Sports Pulse: The MLB postseason has two losing teams in it. There was only a 60-game regular season. Does the 2020 World Series champion require an asterisk? Our MLB experts debate.
SAN DIEGO — The last time Randy Arozarena was on the national stage, he was secretly filming St. Louis Cardinals manager Mike Shildt’s expletive-laden celebratory postseason pep talk last October, putting it on his social media account, and was quietly shipped out of town three months later.
One postseason later, he’s made more noise on the diamond rather than on his social media account.
Arozarena is putting on a postseason performance for the ages, leading the Tampa Bay Rays to the brink of the American League Championship Series, with an 8-4 victory Wednesday night over the New York Yankees.
The Rays, who have been to the ALCS only once in their franchise history, lead the Yankees, 2-1, in this best of five Division Series, and can close the door Thursday night.
“He’s the best player on the planet,’’ said Rays center fielder Kevin Kiermaier, their longest-tenured player, who hit a three-run homer in the fourth inning. “He’s incredible. He’s very unique in so many ways. What he’s doing is incredible.’’
That may be an understatement.
Arozarena continued his October assault Wednesday going 3-for-4 with a homer, two singles and a walk, and now is hitting .600 (no, this is not a misprint) with three homers, two doubles, a triple and four multiple-hit games against the Yankees.
“It’s pretty spectacular what he’s doing right now,’’ Rays manager Kevin Cash said. “He’s wowing all of us in the dugout, that’s for sure. I’m sure there are guys who have done special things, but when you’re sitting there watching it first-hand, it’s pretty remarkable what’s taking place.’’
How can you possibly describe it?
“I’ve never seen anything like this,’’ said Rays winning pitcher Charlie Morton. “Honestly, there are no words to describe it. It’s just incredible. Yeah, I’m sorry, I got nothing for you.’’
Really, there is nothing to say, because what this 25-year-old rookie is doing is absolutely mind-boggling.
He introduced himself to the Yankees in this AL Division Series by homering off ace Gerrit Cole in the first inning of Game 1.
He homered off Yankees rookie Deivi Garcia in the first inning of Game 2.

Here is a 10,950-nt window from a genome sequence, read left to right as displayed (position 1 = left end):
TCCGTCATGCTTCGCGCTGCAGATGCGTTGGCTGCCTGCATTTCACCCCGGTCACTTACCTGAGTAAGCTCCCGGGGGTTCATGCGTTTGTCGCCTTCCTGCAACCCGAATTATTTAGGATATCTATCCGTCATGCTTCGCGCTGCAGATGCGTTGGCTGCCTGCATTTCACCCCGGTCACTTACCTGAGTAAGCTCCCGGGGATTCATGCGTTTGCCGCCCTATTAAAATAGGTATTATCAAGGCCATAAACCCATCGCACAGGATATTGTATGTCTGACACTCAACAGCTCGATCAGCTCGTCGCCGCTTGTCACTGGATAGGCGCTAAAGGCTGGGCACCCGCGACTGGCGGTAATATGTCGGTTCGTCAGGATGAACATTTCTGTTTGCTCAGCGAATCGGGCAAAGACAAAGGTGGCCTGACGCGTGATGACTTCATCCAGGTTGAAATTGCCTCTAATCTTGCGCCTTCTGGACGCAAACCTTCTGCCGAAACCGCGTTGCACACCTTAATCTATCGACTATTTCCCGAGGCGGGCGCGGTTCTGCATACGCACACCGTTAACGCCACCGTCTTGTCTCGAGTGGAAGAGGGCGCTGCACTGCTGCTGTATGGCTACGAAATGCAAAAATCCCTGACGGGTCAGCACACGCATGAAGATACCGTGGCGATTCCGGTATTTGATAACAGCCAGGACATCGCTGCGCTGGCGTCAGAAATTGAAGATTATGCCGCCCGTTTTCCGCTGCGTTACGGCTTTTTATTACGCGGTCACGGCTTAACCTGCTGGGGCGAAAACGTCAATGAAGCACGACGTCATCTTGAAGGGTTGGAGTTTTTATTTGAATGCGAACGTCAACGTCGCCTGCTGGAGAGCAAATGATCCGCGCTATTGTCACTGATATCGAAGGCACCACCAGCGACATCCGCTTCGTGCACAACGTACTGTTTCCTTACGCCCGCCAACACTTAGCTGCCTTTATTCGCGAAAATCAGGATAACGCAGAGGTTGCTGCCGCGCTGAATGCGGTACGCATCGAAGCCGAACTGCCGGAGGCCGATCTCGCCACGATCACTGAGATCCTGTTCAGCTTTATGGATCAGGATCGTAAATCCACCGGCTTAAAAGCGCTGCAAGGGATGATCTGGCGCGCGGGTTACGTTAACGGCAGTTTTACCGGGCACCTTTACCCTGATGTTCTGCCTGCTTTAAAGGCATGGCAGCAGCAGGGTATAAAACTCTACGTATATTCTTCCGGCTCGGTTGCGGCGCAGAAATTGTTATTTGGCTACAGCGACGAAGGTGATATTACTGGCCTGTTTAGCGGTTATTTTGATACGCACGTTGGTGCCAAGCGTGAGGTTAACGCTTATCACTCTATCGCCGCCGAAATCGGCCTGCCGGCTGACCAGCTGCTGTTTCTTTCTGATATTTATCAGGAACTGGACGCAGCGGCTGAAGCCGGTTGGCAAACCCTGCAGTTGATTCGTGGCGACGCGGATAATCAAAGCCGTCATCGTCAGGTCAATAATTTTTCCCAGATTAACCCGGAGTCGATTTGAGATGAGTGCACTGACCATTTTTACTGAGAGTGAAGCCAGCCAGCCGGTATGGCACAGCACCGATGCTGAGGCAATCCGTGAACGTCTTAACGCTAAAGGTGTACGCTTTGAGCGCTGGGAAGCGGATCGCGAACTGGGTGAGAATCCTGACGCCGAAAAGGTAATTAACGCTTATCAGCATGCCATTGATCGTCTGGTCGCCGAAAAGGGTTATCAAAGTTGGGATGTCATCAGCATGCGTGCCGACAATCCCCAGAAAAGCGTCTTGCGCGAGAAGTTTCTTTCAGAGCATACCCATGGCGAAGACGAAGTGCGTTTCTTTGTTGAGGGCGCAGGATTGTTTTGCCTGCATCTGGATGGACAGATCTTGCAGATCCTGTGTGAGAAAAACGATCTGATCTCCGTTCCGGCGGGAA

And he homered off Yankee veteran Masahiro Tanaka in Game 3.
“We’ve made some mistakes to him,’’ Yankees manager Aaron Boone said, “and he hasn’t missed them. We’ve got to find a way to keep him in check.’’
He’s the first rookie in American League history to produce four consecutive multi-hit games in the postseason.
“Even with his eyes closed, he can hit,’’ said Rays catcher Michael Perez, who also homered. “He’s from another planet.’’
Considering the way he’s terrorizing opposing pitchers, Cash may permit Arozarena to bring his own lighting and sound crew to film the Rays’ entire celebration if they can close out the Yankees.
“Everybody loves him,’’ Kiermaier said. “He’s the man. We should all take a page out of his routine.’’
If you haven’t heard of Arozarena until now, really, it’s quite understandable.
He wasn’t even called up to the Rays until Aug. 30, missing the first five weeks of this 60-game season with the coronavirus.
Yet, instead of sulking at home and feeling sorry for himself, he showed up with a six-pack, learning how to cook and eating nothing but chicken and rice, doing 300 push-ups a day, and gaining 15 pounds of muscle.
Really, Cash says, he fell on love with Arozarena almost at first sight, calling him the best performer of their spring before the pandemic swept the country, shutting down baseball and the rest of the sports world.
Well, he’s certainly got the Yankees’ attention now, too. They’ve got to wait until 2026 before they can lay their hands on him as a free agent, but until then, they better figure out in a hurry some way to get him out before their winter starts a whole lot earlier than envisioned.
When he finally burst on the scene in real games, making his season-debut Aug. 31, he let everyone know he had no plans to depart anytime soon, hitting .500 in his first six games with four home runs.
Why, if you count the postseason, he now has 10 homers in his last 21 starts, which translates to a 77-home run season for those dreaming of a normal season in 2021.
Arozarena is reminding the Cardinals every single day just what they gave up, and quite confident this is just the beginning.
“I’ve always considered myself a pretty good player, a pretty good hitter,” Arozarena said through the Rays’ team interpreter. “I’ve worked hard and trained hard in doing so. Ever since the minor leagues and my time in Cuba, I’ve always hit and I’ve always carried those results over to whatever league or level I’m in.”
Well, we’re in the highest level now, and when you can overshadow Yankee slugger Giancarlo’s historic performance, becoming the first player in history to homer in his team’s first five playoff games, you’re sure doing something special.
““I think there’s going to get a point in his career,’’ Cash said last week, “where people are not going to say, ‘Who is that guy?’ He’s going to show that he’s consistently really good.’’
That day has arrived.
Follow Nightengale on Twitter: @Bnightengale
Having the apt skills to play with words to put forth various updates and news relating to the field of technology in an interesting way has made Adrian is a contributor in our organization. He is dedicated to writing articles related to all the up-to-the-minute inventions, launches, updates, and much more happening in the world of technology. In his free time, Adrian offers a guest lecture to kids about the latest inventions.